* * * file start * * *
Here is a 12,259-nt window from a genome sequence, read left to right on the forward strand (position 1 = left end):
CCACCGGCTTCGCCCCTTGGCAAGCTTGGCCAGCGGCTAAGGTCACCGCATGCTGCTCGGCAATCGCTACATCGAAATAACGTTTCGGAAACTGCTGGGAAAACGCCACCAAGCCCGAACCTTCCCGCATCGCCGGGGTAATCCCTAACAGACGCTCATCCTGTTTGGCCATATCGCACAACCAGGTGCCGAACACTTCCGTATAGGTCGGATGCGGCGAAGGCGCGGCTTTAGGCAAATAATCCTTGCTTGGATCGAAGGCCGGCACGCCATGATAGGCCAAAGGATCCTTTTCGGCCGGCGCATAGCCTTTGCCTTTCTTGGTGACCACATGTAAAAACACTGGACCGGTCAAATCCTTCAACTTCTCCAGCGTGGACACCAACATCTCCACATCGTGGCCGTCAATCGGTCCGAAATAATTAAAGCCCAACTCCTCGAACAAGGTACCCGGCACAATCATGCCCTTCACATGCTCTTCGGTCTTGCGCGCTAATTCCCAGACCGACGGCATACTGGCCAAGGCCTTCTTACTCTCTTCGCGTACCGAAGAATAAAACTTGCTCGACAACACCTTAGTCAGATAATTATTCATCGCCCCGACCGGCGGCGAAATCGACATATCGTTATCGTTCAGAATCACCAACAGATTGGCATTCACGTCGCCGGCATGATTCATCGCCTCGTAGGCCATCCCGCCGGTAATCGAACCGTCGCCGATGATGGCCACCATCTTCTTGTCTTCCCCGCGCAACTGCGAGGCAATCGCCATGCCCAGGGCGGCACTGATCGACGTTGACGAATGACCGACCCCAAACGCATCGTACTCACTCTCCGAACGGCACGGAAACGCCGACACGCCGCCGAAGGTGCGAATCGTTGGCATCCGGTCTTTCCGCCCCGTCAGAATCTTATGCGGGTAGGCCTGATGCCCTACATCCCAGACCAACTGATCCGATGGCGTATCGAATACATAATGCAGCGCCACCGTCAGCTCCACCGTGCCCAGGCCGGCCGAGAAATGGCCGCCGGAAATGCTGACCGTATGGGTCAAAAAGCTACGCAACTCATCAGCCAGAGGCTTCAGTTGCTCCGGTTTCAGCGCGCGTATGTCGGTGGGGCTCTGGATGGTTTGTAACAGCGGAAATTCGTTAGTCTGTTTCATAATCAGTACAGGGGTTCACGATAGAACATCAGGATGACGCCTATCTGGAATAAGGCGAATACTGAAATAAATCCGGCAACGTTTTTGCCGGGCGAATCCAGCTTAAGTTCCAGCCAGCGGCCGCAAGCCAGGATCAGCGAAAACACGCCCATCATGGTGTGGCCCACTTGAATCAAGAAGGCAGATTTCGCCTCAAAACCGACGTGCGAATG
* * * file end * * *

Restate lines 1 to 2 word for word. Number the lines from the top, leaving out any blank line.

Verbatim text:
Here is a 12,259-nt window from a genome sequence, read left to right on the forward strand (position 1 = left end):
CCACCGGCTTCGCCCCTTGGCAAGCTTGGCCAGCGGCTAAGGTCACCGCATGCTGCTCGGCAATCGCTACATCGAAATAACGTTTCGGAAACTGCTGGGAAAACGCCACCAAGCCCGAACCTTCCCGCATCGCCGGGGTAATCCCTAACAGACGCTCATCCTGTTTGGCCATATCGCACAACCAGGTGCCGAACACTTCCGTATAGGTCGGATGCGGCGAAGGCGCGGCTTTAGGCAAATAATCCTTGCTTGGATCGAAGGCCGGCACGCCATGATAGGCCAAAGGATCCTTTTCGGCCGGCGCATAGCCTTTGCCTTTCTTGGTGACCACATGTAAAAACACTGGACCGGTCAAATCCTTCAACTTCTCCAGCGTGGACACCAACATCTCCACATCGTGGCCGTCAATCGGTCCGAAATAATTAAAGCCCAACTCCTCGAACAAGGTACCCGGCACAATCATGCCCTTCACATGCTCTTCGGTCTTGCGCGCTAATTCCCAGACCGACGGCATACTGGCCAAGGCCTTCTTACTCTCTTCGCGTACCGAAGAATAAAACTTGCTCGACAACACCTTAGTCAGATAATTATTCATCGCCCCGACCGGCGGCGAAATCGACATATCGTTATCGTTCAGAATCACCAACAGATTGGCATTCACGTCGCCGGCATGATTCATCGCCTCGTAGGCCATCCCGCCGGTAATCGAACCGTCGCCGATGATGGCCACCATCTTCTTGTCTTCCCCGCGCAACTGCGAGGCAATCGCCATGCCCAGGGCGGCACTGATCGACGTTGACGAATGACCGACCCCAAACGCATCGTACTCACTCTCCGAACGGCACGGAAACGCCGACACGCCGCCGAAGGTGCGAATCGTTGGCATCCGGTCTTTCCGCCCCGTCAGAATCTTATGCGGGTAGGCCTGATGCCCTACATCCCAGACCAACTGATCCGATGGCGTATCGAATACATAATGCAGCGCCACCGTCAGCTCCACCGTGCCCAGGCCGGCCGAGAAATGGCCGCCGGAAATGCTGACCGTATGGGTCAAAAAGCTACGCAACTCATCAGCCAGAGGCTTCAGTTGCTCCGGTTTCAGCGCGCGTATGTCGGTGGGGCTCTGGATGGTTTGTAACAGCGGAAATTCGTTAGTCTGTTTCATAATCAGTACAGGGGTTCACGATAGAACATCAGGATGACGCCTATCTGGAATAAGGCGAATACTGAAATAAATCCGGCAACGTTTTTGCCGGGCGAATCCAGCTTAAGTTCCAGCCAGCGGCCGCAAGCCAGGATCAGCGAAAACACGCCCATCATGGTGTGGCCCACTTGAATCAAGAAGGCAGATTTCGCCTCAAAACCGACGTGCGAATG